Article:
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Derrick Rose injury: Is the public perception starting to change?

Derrick Rose still isn't back with the Chicago Bulls and people are beginning to grow antsy. Does Rose owe it to his teammates and fans to return this season?

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It will be exactly 10 months on Tuesday since Derrick Rose underwent successful surgery to repair his torn left ACL. If the road that's led to this point has taught us anything, it's the dangers of putting hope in calendar math, but 10 months still seems like a significant checkpoint. Most expected Rose would have been back by now, easing his way through those first few games, building up strength and confidence in his knee before attempting to throw the Bulls on his back just in time for a playoff run. It's been 10 months since the day of the surgery, and none of that is happening, at least not yet.

Derrick Rose is stuck in a holding pattern. Reports this weekend had Rose saying his hamstrings were "on fire" after the full-contact scrimmages he's been participating in for over a month. It feels like a good sign, that updates on Rose have now shifted from speculative and anecdotal to something more tangible. It seems like a logical next step in the recovery process. It seems like it could be important.

Or maybe it's just another reminder to NBA fans dying to see Rose back on the court that putting stock in much of anything is a dangerous game. Rose's return to the court hasn't exactly unraveled in the last month, but it's certainly gone off-script.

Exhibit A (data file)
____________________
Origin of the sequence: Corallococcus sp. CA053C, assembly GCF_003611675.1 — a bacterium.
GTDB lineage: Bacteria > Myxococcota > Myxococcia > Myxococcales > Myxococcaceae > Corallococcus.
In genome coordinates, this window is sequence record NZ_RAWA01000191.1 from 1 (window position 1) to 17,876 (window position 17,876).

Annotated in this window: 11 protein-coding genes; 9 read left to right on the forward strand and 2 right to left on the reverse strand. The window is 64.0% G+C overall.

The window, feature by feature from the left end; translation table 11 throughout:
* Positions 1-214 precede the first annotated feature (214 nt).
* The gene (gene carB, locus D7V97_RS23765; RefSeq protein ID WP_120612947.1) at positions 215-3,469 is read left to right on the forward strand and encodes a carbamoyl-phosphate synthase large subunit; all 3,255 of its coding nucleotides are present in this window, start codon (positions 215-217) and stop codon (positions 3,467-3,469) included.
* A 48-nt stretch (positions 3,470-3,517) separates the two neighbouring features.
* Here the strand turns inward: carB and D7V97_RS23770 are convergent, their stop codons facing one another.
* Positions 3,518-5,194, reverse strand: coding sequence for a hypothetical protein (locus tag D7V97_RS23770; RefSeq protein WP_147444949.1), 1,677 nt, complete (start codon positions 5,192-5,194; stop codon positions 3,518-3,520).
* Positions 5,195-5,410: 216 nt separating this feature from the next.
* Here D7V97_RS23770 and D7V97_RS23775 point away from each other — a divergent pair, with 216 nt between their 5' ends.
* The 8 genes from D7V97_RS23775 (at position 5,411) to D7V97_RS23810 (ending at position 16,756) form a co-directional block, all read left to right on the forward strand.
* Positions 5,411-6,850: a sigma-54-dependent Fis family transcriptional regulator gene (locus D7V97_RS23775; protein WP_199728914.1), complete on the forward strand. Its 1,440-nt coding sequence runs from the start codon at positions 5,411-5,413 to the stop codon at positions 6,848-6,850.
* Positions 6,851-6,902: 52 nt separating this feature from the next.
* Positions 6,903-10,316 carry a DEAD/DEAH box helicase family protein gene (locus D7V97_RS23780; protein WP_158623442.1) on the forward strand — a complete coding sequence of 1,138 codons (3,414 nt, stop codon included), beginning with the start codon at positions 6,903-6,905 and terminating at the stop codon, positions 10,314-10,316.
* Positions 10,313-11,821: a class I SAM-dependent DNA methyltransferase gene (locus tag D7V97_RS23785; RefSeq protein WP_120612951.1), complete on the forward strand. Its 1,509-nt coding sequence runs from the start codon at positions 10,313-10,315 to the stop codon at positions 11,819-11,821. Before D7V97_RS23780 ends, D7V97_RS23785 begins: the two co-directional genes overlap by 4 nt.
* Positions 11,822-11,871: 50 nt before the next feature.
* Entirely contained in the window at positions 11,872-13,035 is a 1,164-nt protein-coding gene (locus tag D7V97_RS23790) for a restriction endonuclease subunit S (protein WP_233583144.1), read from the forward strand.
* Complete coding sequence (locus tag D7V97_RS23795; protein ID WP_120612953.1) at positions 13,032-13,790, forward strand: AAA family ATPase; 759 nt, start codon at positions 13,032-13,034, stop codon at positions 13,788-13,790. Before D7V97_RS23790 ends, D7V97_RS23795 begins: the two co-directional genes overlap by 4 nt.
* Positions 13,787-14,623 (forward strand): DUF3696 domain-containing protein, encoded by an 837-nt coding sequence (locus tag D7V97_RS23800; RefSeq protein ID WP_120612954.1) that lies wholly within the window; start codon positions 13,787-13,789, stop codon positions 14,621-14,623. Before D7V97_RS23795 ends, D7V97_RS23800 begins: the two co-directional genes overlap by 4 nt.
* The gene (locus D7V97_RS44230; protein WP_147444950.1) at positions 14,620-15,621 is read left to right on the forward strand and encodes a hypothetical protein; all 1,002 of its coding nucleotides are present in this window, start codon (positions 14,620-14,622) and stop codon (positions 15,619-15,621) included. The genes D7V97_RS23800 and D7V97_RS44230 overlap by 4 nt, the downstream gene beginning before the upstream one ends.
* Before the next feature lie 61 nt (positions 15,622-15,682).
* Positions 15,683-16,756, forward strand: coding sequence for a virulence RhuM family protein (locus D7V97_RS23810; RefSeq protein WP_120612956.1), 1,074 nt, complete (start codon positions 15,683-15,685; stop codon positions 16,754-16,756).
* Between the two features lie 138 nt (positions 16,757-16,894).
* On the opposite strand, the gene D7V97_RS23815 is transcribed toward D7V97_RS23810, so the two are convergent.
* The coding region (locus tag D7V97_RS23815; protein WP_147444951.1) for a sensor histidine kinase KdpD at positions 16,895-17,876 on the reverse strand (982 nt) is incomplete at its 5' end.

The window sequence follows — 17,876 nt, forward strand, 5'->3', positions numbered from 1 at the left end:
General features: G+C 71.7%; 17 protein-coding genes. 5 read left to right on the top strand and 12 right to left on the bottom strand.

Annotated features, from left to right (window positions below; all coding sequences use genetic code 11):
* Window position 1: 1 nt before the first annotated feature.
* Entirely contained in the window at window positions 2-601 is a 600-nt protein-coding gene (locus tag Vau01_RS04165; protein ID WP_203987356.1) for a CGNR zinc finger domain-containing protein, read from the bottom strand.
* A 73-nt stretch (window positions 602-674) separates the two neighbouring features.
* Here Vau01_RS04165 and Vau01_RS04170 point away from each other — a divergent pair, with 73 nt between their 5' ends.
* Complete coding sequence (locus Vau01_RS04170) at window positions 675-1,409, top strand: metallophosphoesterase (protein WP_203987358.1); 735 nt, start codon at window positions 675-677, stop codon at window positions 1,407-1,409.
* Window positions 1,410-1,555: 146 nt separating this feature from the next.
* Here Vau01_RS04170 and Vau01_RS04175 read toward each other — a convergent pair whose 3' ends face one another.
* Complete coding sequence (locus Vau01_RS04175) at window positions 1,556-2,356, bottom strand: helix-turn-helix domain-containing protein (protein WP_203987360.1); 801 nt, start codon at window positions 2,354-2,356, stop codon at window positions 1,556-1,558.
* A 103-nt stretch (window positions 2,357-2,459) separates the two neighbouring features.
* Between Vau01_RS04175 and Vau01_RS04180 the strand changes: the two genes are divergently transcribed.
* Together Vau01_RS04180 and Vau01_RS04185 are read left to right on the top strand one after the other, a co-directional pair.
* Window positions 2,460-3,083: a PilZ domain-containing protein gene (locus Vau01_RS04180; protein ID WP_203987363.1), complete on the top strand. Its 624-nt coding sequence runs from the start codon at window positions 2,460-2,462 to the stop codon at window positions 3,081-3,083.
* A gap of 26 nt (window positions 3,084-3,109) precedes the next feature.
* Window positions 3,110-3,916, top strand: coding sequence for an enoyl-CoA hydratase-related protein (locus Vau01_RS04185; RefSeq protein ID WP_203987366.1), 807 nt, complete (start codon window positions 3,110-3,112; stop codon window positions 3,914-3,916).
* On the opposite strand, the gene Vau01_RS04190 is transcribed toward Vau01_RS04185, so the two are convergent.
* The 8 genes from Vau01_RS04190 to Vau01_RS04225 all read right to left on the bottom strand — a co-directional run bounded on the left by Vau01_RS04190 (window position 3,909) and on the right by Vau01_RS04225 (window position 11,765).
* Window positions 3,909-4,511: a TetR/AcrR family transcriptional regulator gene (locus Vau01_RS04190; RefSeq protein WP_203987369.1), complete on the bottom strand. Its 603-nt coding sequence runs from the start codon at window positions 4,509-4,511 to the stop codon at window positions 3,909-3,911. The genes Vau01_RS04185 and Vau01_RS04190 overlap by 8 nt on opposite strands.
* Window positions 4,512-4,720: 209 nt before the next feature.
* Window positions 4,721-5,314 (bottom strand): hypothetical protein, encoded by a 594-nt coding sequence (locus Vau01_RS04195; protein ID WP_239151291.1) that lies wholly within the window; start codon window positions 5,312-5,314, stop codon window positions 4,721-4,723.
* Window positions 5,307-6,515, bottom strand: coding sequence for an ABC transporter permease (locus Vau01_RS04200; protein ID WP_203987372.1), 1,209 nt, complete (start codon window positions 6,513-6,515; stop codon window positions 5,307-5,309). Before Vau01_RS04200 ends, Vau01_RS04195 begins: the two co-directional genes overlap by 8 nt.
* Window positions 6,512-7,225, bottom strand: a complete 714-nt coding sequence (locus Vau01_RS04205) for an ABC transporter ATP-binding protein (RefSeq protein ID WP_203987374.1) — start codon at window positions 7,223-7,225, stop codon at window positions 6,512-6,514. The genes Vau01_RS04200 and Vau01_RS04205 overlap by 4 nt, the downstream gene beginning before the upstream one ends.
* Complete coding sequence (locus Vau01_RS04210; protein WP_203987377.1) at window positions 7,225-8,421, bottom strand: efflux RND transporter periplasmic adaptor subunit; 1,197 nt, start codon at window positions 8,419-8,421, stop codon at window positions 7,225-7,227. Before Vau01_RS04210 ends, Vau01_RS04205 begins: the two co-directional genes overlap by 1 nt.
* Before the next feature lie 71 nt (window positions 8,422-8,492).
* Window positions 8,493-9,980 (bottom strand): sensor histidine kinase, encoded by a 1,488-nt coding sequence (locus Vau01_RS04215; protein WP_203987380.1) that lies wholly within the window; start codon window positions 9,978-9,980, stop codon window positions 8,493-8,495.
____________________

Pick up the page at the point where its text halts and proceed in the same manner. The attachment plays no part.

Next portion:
It's been a month since the USA Today interview in which Rose said he isn't coming back until he's "110 percent". It's been three weeks since his older brother and childhood guardian Reggie Rose blasted the organization for failing to surround Rose with better teammates. It's been five and a half months since the release of adidas' most publicized trailer for The Return, the one that shows Chicago coming to a standstill after Rose goes down and ends with hug, a smile and a head nod as the superstar returns to the United Center floor for the first time.

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The commercialization of Rose's return was always inevitable -- adidas didn't sign him to a $260 million contract just to whiff on a compelling narrative and huge marketing opportunity. Turning Rose's recovery into a proper noun and a hashtag still feels like the worst thing that could have happened, though. The last scene in that commercial was never how this was going to play out. There was going to be minute limitations and organization-enforced benchings on the second night of back-to-backs. There was going to be an adjustment period. There was going to be a few moments reminding everyone that tearing an ACL is still a devastating injury for an athlete whose success is predicated on top-end speed and unfathomably quick cuts, even with improvements in medical technology.

The worst thing about the commercial has always been how definite it felt, though. Rose has said it himself on multiple occasions in the last month -- maybe he isn't coming back this season. As the weeks continue to pass and the Bulls continue to struggle offensively on a nightly basis with a walking wounded roster, everyone wants Rose back. Now he's starting to feel the heat.

A report last Friday had a source telling ESPN Chicago that Rose had been cleared to return. It turned an already tangled conversation into a delirious one. Chicago's front office is notoriously tight-lipped -- did they leak this bit of information to put pressure on Rose to return? Was this the next chapter in what sometimes appears to be a growing disconnect between Rose's camp and the team?

It feels like it was all blown out of proportion. As Ric Bucher noted, Rose was technically cleared by doctors from the moment he returned to five-on-five in practice. There isn't a second level of clearance required to return to an actual game. It's always been about when Derrick feels comfortable coming back. That isn't good enough for some people.